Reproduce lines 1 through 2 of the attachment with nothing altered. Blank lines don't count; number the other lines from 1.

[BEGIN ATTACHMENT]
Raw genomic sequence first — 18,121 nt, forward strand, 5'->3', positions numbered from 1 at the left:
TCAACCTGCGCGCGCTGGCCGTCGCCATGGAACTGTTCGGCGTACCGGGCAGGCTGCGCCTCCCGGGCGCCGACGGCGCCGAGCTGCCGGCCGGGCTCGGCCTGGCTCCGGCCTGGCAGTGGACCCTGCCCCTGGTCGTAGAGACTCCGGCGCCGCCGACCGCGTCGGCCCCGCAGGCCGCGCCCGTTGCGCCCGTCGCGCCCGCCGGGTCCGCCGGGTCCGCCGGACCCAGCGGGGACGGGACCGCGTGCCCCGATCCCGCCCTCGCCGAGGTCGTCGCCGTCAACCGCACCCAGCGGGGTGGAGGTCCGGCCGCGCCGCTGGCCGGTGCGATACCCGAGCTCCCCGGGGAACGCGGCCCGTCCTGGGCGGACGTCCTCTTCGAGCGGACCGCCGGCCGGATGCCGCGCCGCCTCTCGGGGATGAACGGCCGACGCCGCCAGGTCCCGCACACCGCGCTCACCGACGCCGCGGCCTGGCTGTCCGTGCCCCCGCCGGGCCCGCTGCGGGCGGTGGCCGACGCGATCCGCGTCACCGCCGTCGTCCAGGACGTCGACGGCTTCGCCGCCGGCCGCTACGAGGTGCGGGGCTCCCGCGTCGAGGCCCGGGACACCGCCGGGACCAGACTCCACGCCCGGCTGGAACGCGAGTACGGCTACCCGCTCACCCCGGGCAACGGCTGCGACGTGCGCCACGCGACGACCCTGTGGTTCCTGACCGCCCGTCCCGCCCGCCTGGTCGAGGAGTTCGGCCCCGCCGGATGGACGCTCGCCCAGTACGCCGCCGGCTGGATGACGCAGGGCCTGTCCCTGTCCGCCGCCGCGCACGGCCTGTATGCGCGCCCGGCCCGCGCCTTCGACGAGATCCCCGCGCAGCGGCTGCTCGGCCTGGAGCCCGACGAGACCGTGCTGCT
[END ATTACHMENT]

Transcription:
Raw genomic sequence first — 18,121 nt, forward strand, 5'->3', positions numbered from 1 at the left:
TCAACCTGCGCGCGCTGGCCGTCGCCATGGAACTGTTCGGCGTACCGGGCAGGCTGCGCCTCCCGGGCGCCGACGGCGCCGAGCTGCCGGCCGGGCTCGGCCTGGCTCCGGCCTGGCAGTGGACCCTGCCCCTGGTCGTAGAGACTCCGGCGCCGCCGACCGCGTCGGCCCCGCAGGCCGCGCCCGTTGCGCCCGTCGCGCCCGCCGGGTCCGCCGGGTCCGCCGGACCCAGCGGGGACGGGACCGCGTGCCCCGATCCCGCCCTCGCCGAGGTCGTCGCCGTCAACCGCACCCAGCGGGGTGGAGGTCCGGCCGCGCCGCTGGCCGGTGCGATACCCGAGCTCCCCGGGGAACGCGGCCCGTCCTGGGCGGACGTCCTCTTCGAGCGGACCGCCGGCCGGATGCCGCGCCGCCTCTCGGGGATGAACGGCCGACGCCGCCAGGTCCCGCACACCGCGCTCACCGACGCCGCGGCCTGGCTGTCCGTGCCCCCGCCGGGCCCGCTGCGGGCGGTGGCCGACGCGATCCGCGTCACCGCCGTCGTCCAGGACGTCGACGGCTTCGCCGCCGGCCGCTACGAGGTGCGGGGCTCCCGCGTCGAGGCCCGGGACACCGCCGGGACCAGACTCCACGCCCGGCTGGAACGCGAGTACGGCTACCCGCTCACCCCGGGCAACGGCTGCGACGTGCGCCACGCGACGACCCTGTGGTTCCTGACCGCCCGTCCCGCCCGCCTGGTCGAGGAGTTCGGCCCCGCCGGATGGACGCTCGCCCAGTACGCCGCCGGCTGGATGACGCAGGGCCTGTCCCTGTCCGCCGCCGCGCACGGCCTGTATGCGCGCCCGGCCCGCGCCTTCGACGAGATCCCCGCGCAGCGGCTGCTCGGCCTGGAGCCCGACGAGACCGTGCTGCT